Traditional etiquette says that you should write married couples names on the same line, and unmarried couples on separate lines. (For example, tradition says you should write Mrs. Jane Smith and Mr. John Doe for married couples, but Mrs. Jane Smith Mr. John Doe for unmarried couples.
Yet there are increasing numbers of people who enter into long-term commitments without ever tying the knot, and many same-sex couples are unable to be legally married. So the modern and new etiquette rule says to treat them all the same: if they're a couple, write them on the same line. If their names don't both fit on the same line, write them on separate lines. (See also: What's the difference between a wedding and marriage)
Treat Heterosexual and Same-Sex Couples the Same
This should go without saying, but there's no need to address an invitation to a same-sex couple any differently than you would to an opposite-sex couple. Please don't just invite one person, then write "and guest" for the other when you know they're in a long-term relationship. Please don't send them separate invitations as if they don't live at the same address. Please don't write them on separate lines as if they weren't a couple. (And of course, don't invite the spouses of your heterosexual friends, but not those of your LGBTI friends). Sadly, I've heard of all these things happening. It's painful and unnecessary.
Different Addresses? Send Two
If a couple doesn't live together, then you should send separate invitations to each address. For roommates who aren't romantically involved, traditional etiquette says they should receive separate invitations, but I think it's fine to include them on the same invitation.
No Nicknames, Mostly
As a rule, write a person's full name rather than a nickname on an invitation. Write Joseph instead of Joe or Melissa instead of Missy. However, be aware that not every name that sounds like a nickname is. I know a Jesse who was never a Jessica, and a Jenny whose birth certificate doesn't say, Jennifer.
If you've never heard them ever use a formal name, stick to the name you know.
Include All Invited Guests
Who you address an invitation to is an indication of who's invited. So don't just invite your friend, assuming she'll bring her spouse; both of their names should be on the envelope. Similarly, if you want kids to come, also include their names.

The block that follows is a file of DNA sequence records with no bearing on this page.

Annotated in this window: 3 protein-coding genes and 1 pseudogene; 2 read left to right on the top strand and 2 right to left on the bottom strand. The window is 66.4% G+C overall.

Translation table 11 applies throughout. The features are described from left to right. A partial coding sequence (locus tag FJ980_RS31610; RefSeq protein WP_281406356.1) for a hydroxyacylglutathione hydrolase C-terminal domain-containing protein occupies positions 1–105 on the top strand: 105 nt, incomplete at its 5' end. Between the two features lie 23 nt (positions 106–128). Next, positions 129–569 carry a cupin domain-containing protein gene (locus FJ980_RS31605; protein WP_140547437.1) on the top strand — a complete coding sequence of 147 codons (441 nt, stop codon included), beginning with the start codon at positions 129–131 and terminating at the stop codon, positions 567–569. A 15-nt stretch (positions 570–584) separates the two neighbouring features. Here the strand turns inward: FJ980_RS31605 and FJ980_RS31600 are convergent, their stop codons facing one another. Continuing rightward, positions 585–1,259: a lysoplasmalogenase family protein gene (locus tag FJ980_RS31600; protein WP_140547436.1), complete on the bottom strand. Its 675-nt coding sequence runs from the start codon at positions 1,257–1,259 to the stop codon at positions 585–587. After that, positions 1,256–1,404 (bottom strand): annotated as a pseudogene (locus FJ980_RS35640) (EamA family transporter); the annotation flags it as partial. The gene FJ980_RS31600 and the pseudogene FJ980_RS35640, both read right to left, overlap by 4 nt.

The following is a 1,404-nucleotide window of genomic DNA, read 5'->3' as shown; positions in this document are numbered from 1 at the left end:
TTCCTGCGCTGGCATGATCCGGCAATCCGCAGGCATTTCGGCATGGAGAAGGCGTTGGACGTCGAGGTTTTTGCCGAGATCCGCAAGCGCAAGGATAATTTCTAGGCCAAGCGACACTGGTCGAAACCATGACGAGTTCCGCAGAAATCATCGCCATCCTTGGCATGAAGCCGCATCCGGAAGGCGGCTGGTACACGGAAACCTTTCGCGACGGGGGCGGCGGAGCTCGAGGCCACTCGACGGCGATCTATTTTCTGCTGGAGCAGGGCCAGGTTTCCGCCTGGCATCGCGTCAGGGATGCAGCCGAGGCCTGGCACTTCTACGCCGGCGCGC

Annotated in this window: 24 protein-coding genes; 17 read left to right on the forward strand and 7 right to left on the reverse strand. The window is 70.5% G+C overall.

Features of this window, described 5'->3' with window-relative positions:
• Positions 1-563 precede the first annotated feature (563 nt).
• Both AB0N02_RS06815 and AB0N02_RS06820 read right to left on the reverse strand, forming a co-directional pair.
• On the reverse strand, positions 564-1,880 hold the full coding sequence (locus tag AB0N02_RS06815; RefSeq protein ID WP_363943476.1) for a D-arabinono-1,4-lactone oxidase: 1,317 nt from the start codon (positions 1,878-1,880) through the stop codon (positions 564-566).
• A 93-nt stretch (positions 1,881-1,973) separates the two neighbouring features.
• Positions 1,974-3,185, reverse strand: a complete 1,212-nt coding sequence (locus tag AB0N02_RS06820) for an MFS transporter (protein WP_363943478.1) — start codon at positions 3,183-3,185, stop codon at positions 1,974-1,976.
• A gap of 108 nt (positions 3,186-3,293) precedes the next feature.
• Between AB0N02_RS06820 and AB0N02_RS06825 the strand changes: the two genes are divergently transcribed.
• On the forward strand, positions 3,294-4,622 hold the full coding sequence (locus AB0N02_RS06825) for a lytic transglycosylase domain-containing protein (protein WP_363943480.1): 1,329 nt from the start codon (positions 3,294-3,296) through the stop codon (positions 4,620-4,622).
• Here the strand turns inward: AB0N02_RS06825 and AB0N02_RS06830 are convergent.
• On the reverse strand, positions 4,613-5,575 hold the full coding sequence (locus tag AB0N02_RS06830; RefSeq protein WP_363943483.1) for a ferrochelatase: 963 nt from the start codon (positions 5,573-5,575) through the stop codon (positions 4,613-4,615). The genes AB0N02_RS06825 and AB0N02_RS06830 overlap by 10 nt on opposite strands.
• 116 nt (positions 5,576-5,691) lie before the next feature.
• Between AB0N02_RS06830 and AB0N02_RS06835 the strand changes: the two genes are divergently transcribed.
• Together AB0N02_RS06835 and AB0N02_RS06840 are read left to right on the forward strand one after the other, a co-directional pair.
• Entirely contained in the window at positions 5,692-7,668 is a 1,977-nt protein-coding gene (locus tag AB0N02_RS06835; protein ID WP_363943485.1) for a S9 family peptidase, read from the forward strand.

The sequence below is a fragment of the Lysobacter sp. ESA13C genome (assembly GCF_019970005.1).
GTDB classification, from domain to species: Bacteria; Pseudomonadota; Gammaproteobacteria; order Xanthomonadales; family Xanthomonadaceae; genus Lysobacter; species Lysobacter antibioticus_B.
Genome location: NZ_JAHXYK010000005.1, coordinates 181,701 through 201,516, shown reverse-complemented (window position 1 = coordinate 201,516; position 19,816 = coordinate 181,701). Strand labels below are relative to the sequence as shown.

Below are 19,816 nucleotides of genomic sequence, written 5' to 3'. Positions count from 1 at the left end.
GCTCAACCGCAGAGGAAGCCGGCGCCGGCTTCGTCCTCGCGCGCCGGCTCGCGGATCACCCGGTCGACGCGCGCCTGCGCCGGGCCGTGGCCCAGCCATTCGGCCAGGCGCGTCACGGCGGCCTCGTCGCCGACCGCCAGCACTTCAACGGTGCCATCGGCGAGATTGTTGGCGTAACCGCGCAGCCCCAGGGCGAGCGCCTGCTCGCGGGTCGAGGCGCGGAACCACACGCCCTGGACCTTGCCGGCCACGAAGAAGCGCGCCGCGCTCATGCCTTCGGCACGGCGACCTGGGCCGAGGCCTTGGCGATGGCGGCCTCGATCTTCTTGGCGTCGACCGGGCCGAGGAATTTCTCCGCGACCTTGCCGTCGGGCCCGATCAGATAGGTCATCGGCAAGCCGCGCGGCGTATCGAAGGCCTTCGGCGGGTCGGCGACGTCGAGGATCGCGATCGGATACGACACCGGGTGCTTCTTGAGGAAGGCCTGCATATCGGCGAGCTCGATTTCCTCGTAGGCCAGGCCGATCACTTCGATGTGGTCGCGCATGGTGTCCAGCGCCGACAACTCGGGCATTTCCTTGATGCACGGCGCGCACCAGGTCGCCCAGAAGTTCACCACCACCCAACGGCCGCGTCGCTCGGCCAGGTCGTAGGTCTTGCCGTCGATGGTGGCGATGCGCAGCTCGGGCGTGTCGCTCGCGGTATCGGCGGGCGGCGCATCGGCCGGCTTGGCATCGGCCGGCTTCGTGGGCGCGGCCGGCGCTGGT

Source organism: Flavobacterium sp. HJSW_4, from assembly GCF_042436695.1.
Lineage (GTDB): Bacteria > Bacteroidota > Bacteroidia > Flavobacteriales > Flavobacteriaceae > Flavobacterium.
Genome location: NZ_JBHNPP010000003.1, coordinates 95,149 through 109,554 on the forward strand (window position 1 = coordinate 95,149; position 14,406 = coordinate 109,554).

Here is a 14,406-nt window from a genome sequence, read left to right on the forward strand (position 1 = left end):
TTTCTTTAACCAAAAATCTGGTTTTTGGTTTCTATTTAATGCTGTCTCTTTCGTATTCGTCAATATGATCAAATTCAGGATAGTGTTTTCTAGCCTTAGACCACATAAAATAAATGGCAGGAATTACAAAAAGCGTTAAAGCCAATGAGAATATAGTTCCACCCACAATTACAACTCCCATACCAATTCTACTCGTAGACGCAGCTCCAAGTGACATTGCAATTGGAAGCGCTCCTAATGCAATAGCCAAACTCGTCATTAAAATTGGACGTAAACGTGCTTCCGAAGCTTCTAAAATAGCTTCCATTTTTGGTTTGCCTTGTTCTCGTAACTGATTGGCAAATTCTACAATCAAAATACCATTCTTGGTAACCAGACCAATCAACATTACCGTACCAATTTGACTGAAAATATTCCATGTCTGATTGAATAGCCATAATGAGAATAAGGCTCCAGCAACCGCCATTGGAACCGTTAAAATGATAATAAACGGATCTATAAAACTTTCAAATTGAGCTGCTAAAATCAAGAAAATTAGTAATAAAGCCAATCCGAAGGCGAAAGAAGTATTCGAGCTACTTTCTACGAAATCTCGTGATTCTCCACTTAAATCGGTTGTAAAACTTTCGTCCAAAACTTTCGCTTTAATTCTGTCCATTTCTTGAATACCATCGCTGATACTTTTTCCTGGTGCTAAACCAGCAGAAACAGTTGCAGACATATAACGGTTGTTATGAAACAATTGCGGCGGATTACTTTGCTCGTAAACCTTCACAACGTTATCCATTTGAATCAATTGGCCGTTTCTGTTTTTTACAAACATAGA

When in Doubt, Write Things Out
Tradition says you shouldn't use abbreviations on an invitation, writing "Twenty Main Street" rather than "20 Main St." For very casual weddings, you can choose to ignore this rule. However, using the long form can help your invitation stand out as a special occasion. It marks your invite as something you took a little extra time to address, which is never a bad thing to communicate
Be Kind to Yourself
While you should always do your best to get things correct, it's likely that you'll make an error or two in how someone prefers to be addressed. Even the most formal people have had to accept that the world is less formal than it used to be, and most married women who keep their own name are used to occasionally being called by their husbands' names. Hopefully, you're close enough to your wedding guests to know their preferences, but hopefully, they also care enough about you to forgive you for an honest mistake.
Examples of How to Address Wedding Invitations
Mr. and Mrs. John and Jane Smith
Twenty Six Main Street
Doctor and Mrs. John and Jane Smith
Doctor and Mr. Jane and John Smith
Doctors Jane and John Smith
Doctor Jane Doe and Doctor John Smith
Doctor Jane Doe and Lieutenant John Smith
Mrs. Jane Doe-Smith and Mr. John Smith
Mr. and Mrs. John and Jane Doe-Smith
Mr. and Ms. John and Jane Smith
Mr. Joe Smith and Mr. John Doe
Misters John and Joseph Doe-Smith or Mr. and Mr. John and Joe Doe-Smith
Ms. Jane Smith and Ms. Jennifer Doe
Mrs. and Mrs. Jane and Jennifer Smith
President Barack Obama and Mrs. Michelle Obama
The Honorable Senator Jane Smith and Mr. Joseph Smith
The Honorable Senator Jane Smith and Doctor John Smith